© Reuters. FILE PHOTO: A Russian rouble banknote is seen in front of a descending stock graph in this illustration taken March 1, 2022. REUTERS/Dado Ruvic/Illustration
(Reuters) – Russia faces its first major external debt default since 1917 as Western sanctions in response to its invasion of Ukraine limit its ability to service foreign bonds.
Russia has $117 million in payments due on Wednesday on two dollar-denominated eurobonds. Its finance ministry has said it will make the payments in roubles if sanctions prevent it from paying in dollars – a move markets would view as a default.
Russia describes its actions in Ukraine as a “special military operation”. It has 15 international bonds with a face value of around $40 billion outstanding. Around half of the bonds are held by foreign investors.
Russia’s last major external debt default was over a century ago, when Bolsheviks failed to recognise Tsarist debt after the 1917 revolution. In 1998, Russia defaulted on its domestic debt.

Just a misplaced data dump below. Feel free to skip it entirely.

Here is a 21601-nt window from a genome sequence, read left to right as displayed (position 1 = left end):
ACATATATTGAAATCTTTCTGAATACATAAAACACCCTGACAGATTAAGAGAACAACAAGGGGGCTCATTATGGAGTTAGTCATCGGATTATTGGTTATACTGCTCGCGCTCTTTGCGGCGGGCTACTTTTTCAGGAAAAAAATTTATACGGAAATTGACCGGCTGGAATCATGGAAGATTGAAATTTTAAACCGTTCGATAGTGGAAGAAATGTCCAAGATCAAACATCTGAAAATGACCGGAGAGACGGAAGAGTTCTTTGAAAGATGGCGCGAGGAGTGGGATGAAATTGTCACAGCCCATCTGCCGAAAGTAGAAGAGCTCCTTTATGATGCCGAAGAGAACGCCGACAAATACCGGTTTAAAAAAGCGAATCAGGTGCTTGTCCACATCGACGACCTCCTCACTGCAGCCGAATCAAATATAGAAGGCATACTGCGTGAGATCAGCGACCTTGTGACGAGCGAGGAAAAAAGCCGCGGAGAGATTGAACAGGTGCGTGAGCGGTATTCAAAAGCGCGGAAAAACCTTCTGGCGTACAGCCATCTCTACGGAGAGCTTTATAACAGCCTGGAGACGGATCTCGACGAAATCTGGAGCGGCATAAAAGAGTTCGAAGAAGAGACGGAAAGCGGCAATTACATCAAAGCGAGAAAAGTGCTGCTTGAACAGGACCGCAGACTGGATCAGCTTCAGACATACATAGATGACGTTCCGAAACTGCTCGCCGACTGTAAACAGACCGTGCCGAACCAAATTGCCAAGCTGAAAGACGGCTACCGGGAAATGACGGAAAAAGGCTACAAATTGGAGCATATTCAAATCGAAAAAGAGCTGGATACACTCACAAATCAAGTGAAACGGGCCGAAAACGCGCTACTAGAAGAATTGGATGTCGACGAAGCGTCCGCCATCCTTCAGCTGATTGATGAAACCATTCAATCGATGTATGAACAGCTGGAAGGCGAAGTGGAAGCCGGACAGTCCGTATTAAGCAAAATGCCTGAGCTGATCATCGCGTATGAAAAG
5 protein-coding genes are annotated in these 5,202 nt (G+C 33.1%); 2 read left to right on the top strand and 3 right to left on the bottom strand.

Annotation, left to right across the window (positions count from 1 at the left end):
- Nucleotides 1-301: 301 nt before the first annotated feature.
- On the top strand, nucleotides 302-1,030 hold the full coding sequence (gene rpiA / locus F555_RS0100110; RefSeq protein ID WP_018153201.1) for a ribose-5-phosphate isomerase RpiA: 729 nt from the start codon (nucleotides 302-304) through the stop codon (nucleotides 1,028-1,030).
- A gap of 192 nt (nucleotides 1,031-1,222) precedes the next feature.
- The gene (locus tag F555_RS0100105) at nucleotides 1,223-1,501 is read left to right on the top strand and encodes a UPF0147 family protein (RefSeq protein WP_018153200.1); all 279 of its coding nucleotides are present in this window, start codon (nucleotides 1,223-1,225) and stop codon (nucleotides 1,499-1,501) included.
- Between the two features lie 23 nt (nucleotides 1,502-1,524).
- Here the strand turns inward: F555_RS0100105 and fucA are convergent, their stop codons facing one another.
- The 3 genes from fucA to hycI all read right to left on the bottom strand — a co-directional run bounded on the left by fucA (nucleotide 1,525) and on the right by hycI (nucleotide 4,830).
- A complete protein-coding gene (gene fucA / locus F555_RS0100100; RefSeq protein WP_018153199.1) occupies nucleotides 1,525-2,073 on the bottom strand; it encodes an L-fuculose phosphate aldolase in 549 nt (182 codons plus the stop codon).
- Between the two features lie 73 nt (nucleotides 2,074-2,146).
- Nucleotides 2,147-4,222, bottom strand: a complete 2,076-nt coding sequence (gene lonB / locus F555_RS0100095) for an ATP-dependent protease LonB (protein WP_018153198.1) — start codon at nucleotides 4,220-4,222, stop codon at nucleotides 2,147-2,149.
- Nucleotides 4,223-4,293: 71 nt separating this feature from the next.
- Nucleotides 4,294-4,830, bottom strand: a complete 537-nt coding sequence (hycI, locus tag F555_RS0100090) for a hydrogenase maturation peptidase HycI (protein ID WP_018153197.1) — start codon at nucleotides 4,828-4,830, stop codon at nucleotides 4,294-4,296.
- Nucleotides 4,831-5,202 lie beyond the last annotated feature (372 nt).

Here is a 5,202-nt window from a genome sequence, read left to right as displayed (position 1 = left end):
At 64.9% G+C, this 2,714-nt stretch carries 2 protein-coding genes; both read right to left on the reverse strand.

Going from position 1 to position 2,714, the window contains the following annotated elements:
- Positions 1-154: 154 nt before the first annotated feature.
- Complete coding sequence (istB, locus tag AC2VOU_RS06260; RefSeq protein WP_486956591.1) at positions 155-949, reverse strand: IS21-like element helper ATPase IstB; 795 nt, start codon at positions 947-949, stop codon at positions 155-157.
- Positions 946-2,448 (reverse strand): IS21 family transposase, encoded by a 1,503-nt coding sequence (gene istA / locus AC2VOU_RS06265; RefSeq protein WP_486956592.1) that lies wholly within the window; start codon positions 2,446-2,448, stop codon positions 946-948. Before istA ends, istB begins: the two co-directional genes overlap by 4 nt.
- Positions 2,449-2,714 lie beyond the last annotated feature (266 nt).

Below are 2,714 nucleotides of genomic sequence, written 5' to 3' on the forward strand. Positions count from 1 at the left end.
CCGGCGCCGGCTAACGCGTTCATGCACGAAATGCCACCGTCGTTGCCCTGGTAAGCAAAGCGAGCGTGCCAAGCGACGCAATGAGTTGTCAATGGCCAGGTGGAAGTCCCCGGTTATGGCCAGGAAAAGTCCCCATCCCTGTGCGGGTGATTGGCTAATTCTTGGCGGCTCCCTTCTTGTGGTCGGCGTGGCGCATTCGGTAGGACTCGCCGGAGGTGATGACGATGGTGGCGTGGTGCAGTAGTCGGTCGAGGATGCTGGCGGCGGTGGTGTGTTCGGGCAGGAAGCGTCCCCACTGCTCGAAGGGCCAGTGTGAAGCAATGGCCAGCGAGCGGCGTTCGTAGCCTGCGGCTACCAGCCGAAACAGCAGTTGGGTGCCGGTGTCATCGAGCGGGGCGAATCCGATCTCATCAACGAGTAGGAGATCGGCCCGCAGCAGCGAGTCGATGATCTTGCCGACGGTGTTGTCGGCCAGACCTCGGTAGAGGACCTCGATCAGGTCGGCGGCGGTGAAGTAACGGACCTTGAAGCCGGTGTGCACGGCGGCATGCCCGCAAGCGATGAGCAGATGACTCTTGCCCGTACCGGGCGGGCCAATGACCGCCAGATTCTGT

The cost of insuring Russian debt against default has surged, and Russian credit spreads have widened.
Graphic: Countries with highest 5-yr sovereign CDS spread: https://fingfx.thomsonreuters.com/gfx/mkt/zjvqkobqgvx/Countries%20with%20highest%205-yr%20sovereign%20CDS%20spread.jpg
The following graphics show statistics from Moody’s Investors Service on countries that have defaulted on their sovereign bonds over the last four decades.
Graphic: Sovereign bond defaults: https://fingfx.thomsonreuters.com/gfx/mkt/movandaeepa/Total%20bond%20defaults%20of%20Moody’s-rated%20sovereigns.jpg
During the COVID-19 crisis in 2020, the annual sovereign bond default rate surged to a record high of 4.2%, Moody’s data show. Argentina, Ecuador and Lebanon were among the nations that defaulted on their sovereign debt that year.
Graphic: Moody’s rated sovereign bond defaults since 1983: https://fingfx.thomsonreuters.com/gfx/mkt/gkvlgaynopb/Moody’s%20rated%20sovereign%20bond%20defaults%20since%201983.jpg
Nicaragua and Ecuador were among nations that defaulted during the global financial crisis in 2008.
If Russia defaults on its debts that would not trigger a global financial crisis, International Monetary Fund Managing Director Kristalina Georgieva said on Sunday.
History of sovereign debt defaults
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